Among their many perversions of truth was the teaching that Whoever swears by the temple, that is nothing; but whoever swears by the gold of the temple, he is obligated. The very fact that they had developed such a double standard for swearing gives evidence that their concern was not for truth but for the evasion of it when it did not suit their selfish interests. The underlying purpose behind the first part of the standard was to provide sanctimonious justification for lying with impunity. A person could lie all he wanted, provided he swore by the temple and not by the gold of the temple. Since no society can survive without some provision for verifying and guaranteeing such things as promises and contracts, the second part of the standard was developed as a necessary expediency. If a person wanted to make absolutely certain that someone was telling the truth or would live up to an agreement, he would make him swear by the gold of the temple, which supposedly made his word binding. A person who broke his word after taking such an oath was subject to penalties under Jewish law.

Societies have had various means of trying to make its people keep their word. In some, the most sacred and binding vow was sealed with the blood of the parties involved. In others, an agreement is written in a contract, which each party signs and which often specifies penalties for defaulting. Until recent years, many western courts of law required those giving testimony to swear to tell the truth by placing their right hand on a copy of the Bible and invoking God’s help.

The use of oaths had become so perverse in Israel that they were used even to renege on promises made to God. If a person, for example, vowed to give a certain amount to the Lord’s work, he would often swear to his vow by the temple. If he later decided he had pledged too much, or if he never intended to give the full amount, he had an out, because that vow was considered to be nothing.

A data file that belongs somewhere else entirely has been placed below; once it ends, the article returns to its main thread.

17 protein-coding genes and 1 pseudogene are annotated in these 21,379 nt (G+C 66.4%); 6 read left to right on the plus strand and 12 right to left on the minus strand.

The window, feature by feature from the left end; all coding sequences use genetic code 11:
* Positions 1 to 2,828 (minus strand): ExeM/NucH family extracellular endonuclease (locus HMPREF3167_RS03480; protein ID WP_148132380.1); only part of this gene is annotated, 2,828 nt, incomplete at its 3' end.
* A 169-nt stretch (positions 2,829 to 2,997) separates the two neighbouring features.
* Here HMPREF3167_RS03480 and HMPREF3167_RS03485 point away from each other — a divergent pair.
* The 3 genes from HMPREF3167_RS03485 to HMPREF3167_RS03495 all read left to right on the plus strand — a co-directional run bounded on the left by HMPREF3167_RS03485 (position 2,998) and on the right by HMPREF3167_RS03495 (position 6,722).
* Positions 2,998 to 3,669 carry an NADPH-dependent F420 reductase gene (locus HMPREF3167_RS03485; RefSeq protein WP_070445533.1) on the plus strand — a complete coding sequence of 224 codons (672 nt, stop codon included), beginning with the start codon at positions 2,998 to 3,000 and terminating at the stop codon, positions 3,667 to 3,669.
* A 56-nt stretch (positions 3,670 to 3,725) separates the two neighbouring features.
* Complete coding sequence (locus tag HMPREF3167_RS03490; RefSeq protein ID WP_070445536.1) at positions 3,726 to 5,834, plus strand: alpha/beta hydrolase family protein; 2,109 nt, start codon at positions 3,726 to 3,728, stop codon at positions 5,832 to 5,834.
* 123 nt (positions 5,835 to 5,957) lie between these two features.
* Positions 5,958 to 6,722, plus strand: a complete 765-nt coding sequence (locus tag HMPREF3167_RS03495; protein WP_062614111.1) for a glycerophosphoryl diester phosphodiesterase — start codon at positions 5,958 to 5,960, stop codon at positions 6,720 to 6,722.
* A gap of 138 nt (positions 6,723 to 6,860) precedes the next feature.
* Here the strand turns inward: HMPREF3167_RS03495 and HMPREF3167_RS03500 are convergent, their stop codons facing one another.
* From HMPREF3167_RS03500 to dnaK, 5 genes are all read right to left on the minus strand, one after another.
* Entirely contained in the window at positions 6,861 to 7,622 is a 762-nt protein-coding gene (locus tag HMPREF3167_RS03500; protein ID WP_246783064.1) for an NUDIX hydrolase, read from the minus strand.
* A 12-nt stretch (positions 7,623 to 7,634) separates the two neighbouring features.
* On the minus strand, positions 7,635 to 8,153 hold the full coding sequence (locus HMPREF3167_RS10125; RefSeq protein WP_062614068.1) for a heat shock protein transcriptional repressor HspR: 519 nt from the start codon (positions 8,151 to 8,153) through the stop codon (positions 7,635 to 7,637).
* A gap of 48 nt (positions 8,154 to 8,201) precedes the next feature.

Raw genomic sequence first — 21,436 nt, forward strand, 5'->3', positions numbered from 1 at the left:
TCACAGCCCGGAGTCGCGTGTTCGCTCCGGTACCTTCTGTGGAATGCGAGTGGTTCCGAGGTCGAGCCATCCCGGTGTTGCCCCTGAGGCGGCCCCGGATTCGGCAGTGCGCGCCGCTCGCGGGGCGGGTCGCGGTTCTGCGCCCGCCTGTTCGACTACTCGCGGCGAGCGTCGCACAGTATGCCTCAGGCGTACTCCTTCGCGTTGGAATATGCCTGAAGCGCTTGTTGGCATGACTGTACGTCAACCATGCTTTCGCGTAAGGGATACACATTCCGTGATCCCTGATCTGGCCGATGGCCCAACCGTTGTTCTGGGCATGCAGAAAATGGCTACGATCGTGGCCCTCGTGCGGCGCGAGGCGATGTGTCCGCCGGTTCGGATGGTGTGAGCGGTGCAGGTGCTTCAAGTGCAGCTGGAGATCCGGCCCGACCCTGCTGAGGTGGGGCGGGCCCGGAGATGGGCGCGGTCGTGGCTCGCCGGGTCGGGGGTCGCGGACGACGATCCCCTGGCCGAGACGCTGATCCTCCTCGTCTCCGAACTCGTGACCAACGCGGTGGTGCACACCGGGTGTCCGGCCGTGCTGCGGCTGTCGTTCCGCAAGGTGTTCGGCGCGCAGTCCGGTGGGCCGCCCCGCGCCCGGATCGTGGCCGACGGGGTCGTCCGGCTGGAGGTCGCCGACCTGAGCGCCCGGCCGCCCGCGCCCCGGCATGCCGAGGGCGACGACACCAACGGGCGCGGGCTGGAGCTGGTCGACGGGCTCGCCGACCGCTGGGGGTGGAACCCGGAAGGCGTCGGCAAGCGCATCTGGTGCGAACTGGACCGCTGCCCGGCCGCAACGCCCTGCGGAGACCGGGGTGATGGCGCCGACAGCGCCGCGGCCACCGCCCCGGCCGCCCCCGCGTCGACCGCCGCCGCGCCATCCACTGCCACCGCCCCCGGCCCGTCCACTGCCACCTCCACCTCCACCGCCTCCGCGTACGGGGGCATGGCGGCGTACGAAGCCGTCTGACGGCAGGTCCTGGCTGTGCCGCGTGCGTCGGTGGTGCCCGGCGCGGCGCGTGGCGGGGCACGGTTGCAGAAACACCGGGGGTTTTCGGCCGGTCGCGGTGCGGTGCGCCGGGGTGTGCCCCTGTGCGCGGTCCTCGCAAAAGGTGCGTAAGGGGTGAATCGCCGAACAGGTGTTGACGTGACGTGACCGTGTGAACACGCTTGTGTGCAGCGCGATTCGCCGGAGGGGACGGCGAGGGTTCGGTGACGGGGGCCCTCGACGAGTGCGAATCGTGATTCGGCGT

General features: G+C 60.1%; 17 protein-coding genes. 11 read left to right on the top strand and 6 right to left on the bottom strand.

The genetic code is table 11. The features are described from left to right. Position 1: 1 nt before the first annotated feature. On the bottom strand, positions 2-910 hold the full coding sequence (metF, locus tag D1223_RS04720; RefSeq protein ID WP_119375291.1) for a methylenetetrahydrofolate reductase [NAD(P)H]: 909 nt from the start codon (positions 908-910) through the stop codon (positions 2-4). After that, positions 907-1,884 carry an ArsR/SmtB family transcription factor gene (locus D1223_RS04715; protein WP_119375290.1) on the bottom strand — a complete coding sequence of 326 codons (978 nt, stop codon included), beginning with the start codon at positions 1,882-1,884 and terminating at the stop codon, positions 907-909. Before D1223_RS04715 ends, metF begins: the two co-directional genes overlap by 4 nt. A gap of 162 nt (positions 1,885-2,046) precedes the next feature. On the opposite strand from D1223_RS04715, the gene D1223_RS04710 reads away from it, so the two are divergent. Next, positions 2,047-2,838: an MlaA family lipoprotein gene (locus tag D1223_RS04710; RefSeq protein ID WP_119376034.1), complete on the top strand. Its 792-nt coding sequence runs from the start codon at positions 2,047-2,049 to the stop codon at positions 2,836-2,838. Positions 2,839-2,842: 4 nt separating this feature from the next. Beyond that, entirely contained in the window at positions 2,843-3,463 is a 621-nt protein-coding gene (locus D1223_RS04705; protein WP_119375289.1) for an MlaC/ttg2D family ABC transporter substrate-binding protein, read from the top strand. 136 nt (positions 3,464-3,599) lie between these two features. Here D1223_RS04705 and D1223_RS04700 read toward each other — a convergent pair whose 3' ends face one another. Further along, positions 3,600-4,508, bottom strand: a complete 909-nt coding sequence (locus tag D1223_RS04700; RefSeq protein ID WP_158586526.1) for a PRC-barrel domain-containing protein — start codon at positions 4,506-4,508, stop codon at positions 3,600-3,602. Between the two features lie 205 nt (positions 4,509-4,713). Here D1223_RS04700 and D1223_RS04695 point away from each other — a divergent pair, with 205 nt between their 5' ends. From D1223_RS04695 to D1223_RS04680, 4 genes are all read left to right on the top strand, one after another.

In the Sermon on the Mount, Jesus condemned all swearing of vows. “But I say to you, make no oath at all, either by heaven, for it is the throne of God, or by the earth, for it is the footstool of His feet, or by Jerusalem, for it is the city of the great King. Nor shall you make an oath by your head, for you cannot make one hair white or black. But let your statement be, ‘Yes, yes,’ or ‘No, no’; and anything beyond these is of evil” (Matt. 5:34-37). A godly person will always tell the truth, and for him a simple yes or no is sufficient, because his virtuous character is his bond.

Jesus was not teaching a new principle. The psalmist declared, “Offer to God a sacrifice of thanksgiving, and pay your vows to the Most High” (Ps. 50:14). In other words, a vow made is a vow to be kept. David testified, “Thy vows are binding upon me, O God; I will render thank offerings to Thee” (Ps. 56:12), and again, “I will sing praise to Thy name forever, that I may pay my vows day by day” (Ps. 61:8; cf. 66:13; 76:11). It is significant that in each of those quotations the keeping of vows to God is directly related to praise and thankfulness to Him.

The great offense of Ananias and Sapphira was not in giving less to the Lord’s work than they were able to give but in lying about it. When Peter confronted them, he charged them with lying to the Holy Spirit and putting God to the test. The Lord takes lying very seriously and for their deception those two believers lost their lives. It is not surprising that, as a result, “great fear came upon the whole church, and upon all who heard of these things” (Acts 5:1-11).

The idea that swearing by the gold in the Temple was binding but swearing by the Temple itself was not binding was moral chicanery and logical absurdity “You fools and blind men,” Jesus said; “which is more important, the gold, or the temple that sanctified the gold?” In other words, by what perverted logic had it been determined that making a vow on something lesser was more binding than one made on something greater? The only reason the gold could be thought of as sacred, and thereby make the vow supposedly more obligatory, was the temple that sanctified the gold.